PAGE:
Friday, August 16, 2013

Kick-Ass 2

Although not even close to being the well-rounded film that 'Kick-Ass' was, 'Kick-Ass 2' is still a worthwhile ride full of vulgarity, villains and violence. Made for fans of the first 'Kick-Ass' who don't have huge expectations.

Rated R for strong violence, pervasive language, crude and sexual content, and brief nudity.

Kick-Ass 2

Have you even been a fan of a movie or television series that changed directors, creators or writers mid-stream? Be it slight or grand, there’s always a noticeable difference after the transition. Unfortunately, the one between Kick-Ass and Kick-Ass 2 is rough. But while Kick-Ass 2 is definitely a lesser film, it sure is a very fun letdown.

Kick-Ass director Matthew Vaughn is off producing the sequel to his X-Men: First Class, but the majority of his Kick-Ass cast has returned for the follow-up. Aaron Taylor-Johnson returns as Dave, the average high school teen whose masked vigilante character “Kick-Ass” has caused many other masked crusaders to stand up to crime. When his side-kick Hit Girl (Chloë Grace Moretz) quits the crime fighting business for a Mean Girls high school experience, Dave must align Kick-Ass with the superhero league “Justice Forever.” Lead by Colonel Stars and Stripes (Jim Carrey) and including Dr. Gravity (Donald Faison), Battle Guy (Clark Duke) and Night Bitch (Lindy Booth), Justice Forever offers Kick-Ass an outlet to continue kickin’ ass.

Meanwhile, fueled by getting revenge on Kick-Ass, Chris D’Amico (Christopher Mintz-Plasse) leaves behind the faux hero Red Mist to become the world’s first super villain, The Mother$@!*er. With his group of henchman villains and his dead daddy’s deep pocketbook, the D’Amico and his bad guys have a lot more going for them than Justice Forever, so Kick-Ass is going to need a lot of inspiration and help in walking away from this scenario alive.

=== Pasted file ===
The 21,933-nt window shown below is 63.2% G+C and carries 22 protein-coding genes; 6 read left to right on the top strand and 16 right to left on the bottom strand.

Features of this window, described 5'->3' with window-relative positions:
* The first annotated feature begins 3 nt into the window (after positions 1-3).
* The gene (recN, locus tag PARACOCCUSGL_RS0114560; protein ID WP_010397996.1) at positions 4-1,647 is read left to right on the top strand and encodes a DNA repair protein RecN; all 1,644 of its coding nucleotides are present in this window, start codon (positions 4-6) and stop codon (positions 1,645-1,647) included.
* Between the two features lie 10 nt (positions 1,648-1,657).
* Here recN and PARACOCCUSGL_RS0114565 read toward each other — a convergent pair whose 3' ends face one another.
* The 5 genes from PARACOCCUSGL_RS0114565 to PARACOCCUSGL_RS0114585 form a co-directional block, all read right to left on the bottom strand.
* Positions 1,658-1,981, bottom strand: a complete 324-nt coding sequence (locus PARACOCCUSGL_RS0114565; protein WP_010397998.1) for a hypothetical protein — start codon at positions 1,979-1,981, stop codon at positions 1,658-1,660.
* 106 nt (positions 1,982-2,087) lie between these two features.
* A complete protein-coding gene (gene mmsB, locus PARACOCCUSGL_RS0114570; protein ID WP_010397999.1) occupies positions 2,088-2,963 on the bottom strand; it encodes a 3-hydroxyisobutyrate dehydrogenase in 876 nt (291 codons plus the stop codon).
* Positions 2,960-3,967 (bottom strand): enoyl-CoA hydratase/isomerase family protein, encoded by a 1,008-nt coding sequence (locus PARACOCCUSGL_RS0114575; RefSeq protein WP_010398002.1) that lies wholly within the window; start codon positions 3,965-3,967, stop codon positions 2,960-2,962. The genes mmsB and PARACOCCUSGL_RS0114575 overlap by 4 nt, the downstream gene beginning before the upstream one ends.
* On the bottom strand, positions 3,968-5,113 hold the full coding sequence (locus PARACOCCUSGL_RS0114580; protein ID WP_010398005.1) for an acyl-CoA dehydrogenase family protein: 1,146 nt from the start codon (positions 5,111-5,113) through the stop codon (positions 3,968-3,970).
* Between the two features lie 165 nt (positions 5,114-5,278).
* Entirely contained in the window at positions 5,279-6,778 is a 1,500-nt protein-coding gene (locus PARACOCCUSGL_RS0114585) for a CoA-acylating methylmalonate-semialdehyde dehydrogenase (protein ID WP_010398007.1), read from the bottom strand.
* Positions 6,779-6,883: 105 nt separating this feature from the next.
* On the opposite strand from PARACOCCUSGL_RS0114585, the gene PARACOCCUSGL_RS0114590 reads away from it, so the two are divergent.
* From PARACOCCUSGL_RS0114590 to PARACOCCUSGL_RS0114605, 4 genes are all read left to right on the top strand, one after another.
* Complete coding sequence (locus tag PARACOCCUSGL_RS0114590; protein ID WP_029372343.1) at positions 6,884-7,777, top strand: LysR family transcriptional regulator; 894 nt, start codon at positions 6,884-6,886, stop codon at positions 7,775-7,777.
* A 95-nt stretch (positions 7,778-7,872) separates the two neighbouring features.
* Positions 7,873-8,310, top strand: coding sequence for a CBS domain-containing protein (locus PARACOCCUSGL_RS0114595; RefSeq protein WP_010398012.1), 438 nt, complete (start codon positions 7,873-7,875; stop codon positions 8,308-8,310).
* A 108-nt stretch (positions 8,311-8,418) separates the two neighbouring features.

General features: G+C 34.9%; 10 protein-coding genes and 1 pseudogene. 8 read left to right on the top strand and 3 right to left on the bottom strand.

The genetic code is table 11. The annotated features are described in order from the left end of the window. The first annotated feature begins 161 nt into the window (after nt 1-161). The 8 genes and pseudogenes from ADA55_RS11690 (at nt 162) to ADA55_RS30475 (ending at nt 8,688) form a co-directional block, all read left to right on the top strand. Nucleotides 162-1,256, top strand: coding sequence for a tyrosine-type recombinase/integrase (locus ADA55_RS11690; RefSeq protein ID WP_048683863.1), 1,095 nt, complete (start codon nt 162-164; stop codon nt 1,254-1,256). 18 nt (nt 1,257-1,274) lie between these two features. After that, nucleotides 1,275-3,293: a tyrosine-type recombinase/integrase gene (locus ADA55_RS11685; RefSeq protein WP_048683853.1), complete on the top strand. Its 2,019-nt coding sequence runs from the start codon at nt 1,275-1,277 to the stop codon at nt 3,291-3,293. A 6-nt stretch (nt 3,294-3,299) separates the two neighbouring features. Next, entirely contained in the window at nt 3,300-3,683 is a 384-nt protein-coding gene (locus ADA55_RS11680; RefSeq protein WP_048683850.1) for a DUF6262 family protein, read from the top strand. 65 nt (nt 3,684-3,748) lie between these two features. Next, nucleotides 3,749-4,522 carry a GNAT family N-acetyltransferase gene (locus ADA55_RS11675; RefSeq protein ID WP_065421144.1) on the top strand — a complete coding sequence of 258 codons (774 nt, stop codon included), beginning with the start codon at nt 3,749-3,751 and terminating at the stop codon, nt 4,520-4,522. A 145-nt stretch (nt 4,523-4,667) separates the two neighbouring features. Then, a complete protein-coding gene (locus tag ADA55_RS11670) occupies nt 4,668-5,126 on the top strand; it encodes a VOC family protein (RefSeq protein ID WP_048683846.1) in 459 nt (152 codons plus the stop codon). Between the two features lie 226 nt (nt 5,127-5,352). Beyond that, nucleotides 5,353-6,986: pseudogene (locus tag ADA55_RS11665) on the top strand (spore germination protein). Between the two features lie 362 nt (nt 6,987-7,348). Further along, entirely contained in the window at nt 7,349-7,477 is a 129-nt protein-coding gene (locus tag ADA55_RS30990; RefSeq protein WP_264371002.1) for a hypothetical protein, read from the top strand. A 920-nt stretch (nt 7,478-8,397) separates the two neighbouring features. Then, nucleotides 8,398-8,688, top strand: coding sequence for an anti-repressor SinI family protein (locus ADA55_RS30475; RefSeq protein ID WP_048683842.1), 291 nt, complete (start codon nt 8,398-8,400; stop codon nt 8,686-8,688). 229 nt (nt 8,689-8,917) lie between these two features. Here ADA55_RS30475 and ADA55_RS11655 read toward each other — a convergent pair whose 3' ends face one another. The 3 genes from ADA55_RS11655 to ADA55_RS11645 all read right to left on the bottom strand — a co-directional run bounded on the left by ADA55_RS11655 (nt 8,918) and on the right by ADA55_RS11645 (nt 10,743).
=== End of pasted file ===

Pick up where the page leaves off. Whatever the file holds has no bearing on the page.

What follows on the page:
Kick-Ass was a great superhero flick because it functioned as a film; it was very well-made – the screenplay was solid, the gritty tone was well-balanced with humor and the directing and editing was fantastic. Kick-Ass 2 is lacking in all of those areas. The screenplay is wasted. The dark tone is not paired well with its mostly non-existent humor. There’s still plenty of fun to be had, plenty of unexpectedly vulgar dialog to be heard, plenty of gory violence to be seen – but it’s missing the heart, soul and strong filmmaking style of Kick-Ass. It stands on its own, but doesn’t compare to its predecessor. If Kick-Ass played in the Major League, then Kick-Ass 2 would be in the Minor League. Kick-Ass 2 doesn’t perform as well as movies in the Major League, but it’s still fun to watch.

Photo credit: Universal

3 out of 5

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